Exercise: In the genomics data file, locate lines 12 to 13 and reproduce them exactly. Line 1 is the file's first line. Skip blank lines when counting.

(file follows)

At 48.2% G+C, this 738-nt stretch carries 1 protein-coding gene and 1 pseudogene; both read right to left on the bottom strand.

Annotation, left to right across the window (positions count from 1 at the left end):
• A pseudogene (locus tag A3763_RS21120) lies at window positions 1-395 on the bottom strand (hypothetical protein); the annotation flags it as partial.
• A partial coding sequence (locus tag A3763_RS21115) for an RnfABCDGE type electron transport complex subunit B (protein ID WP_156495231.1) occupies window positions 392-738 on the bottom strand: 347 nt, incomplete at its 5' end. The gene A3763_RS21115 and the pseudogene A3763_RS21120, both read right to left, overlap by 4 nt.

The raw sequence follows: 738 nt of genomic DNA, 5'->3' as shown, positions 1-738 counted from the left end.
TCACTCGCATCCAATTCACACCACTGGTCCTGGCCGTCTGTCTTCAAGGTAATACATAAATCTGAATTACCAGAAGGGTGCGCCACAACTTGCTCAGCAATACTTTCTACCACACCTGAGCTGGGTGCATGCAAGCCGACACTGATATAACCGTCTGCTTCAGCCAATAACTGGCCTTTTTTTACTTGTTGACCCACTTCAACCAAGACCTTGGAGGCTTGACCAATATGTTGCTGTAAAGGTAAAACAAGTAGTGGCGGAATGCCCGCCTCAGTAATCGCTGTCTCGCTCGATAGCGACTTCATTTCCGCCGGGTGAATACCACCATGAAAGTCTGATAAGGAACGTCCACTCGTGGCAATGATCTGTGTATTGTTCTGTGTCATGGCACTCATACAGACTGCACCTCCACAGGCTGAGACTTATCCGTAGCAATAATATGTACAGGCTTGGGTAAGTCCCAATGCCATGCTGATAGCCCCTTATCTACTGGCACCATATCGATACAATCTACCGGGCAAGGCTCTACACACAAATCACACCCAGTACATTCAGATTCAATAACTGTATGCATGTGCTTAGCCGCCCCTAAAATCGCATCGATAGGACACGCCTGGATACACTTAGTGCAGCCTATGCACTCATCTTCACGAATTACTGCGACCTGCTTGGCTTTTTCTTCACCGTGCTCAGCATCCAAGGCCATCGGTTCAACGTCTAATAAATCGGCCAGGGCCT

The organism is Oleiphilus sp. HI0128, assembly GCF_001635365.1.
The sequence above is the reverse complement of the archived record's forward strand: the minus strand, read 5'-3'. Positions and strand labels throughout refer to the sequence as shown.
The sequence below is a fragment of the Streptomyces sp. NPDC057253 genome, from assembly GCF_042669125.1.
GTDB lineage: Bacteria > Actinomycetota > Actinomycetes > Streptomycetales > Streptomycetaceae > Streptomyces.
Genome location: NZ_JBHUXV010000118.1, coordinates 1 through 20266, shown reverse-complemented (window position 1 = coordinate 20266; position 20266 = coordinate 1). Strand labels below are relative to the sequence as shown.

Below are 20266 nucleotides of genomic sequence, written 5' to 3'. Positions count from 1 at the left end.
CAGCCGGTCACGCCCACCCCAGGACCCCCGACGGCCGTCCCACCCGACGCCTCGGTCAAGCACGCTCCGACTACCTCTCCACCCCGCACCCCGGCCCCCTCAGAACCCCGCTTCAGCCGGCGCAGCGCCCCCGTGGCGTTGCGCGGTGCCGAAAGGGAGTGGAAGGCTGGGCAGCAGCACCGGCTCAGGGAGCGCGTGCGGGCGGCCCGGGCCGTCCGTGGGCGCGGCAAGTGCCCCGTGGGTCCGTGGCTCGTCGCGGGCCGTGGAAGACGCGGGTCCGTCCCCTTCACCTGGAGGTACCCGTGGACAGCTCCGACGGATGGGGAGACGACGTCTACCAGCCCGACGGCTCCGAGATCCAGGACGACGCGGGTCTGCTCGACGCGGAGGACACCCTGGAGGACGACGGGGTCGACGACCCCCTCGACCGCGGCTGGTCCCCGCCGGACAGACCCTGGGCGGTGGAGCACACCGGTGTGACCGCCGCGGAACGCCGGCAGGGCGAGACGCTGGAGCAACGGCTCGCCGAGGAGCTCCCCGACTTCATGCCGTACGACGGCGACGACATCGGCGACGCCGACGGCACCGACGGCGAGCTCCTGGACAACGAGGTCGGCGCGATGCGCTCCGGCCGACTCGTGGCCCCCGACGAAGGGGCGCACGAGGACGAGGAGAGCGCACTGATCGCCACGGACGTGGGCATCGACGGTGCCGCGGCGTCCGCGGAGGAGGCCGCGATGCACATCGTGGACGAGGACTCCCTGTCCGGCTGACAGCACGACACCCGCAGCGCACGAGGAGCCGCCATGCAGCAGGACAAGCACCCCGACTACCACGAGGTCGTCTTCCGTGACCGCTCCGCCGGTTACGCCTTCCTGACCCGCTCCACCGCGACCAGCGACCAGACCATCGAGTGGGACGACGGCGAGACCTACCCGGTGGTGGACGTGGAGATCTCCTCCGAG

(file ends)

Below are 20266 nucleotides of genomic sequence, written 5' to 3'. Positions count from 1 at the left end.
CAGCCGGTCACGCCCACCCCAGGACCCCCGACGGCCGTCCCACCCGACGCCTCGGTCAAGCACGCTCCGACTACCTCTCCACCCCGCACCCCGGCCCCCTCAGAACCCCGCTTCAGCCGGCGCAGCGCCCCCGTGGCGTTGCGCGGTGCCGAAAGGGAGTGGAAGGCTGGGCAGCAGCACCGGCTCAGGGAGCGCGTGCGGGCGGCCCGGGCCGTCCGTGGGCGCGGCAAGTGCCCCGTGGGTCCGTGGCTCGTCGCGGGCCGTGGAAGACGCGGGTCCGTCCCCTTCACCTGGAGGTACCCGTGGACAGCTCCGACGGATGGGGAGACGACGTCTACCAGCCCGACGGCTCCGAGATCCAGGACGACGCGGGTCTGCTCGACGCGGAGGACACCCTGGAGGACGACGGGGTCGACGACCCCCTCGACCGCGGCTGGTCCCCGCCGGACAGACCCTGGGCGGTGGAGCACACCGGTGTGACCGCCGCGGAACGCCGGCAGGGCGAGACGCTGGAGCAACGGCTCGCCGAGGAGCTCCCCGACTTCATGCCGTACGACGGCGACGACATCGGCGACGCCGACGGCACCGACGGCGAGCTCCTGGACAACGAGGTCGGCGCGATGCGCTCCGGCCGACTCGTGGCCCCCGACGAAGGGGCGCACGAGGACGAGGAGAGCGCACTGATCGCCACGGACGTGGGCATCGACGGTGCCGCGGCGTCCGCGGAGGAGGCCGCGATGCACATCGTGGACGAGGACTCCCTGTCCGGCTGACAGCACGACACCCGCAGCGCACGAGGAGCCGCCATGCAGCAGGACAAGCACCCCGACTACCACGAGGTCGTCTTCCGTGACCGCTCCGCCGGTTACGCCTTCCTGACCCGCTCCACCGCGACCAGCGACCAGACCATCGAGTGGGACGACGGCGAGACCTACCCGGTGGTGGACGTGGAGATCTCCTCCGAG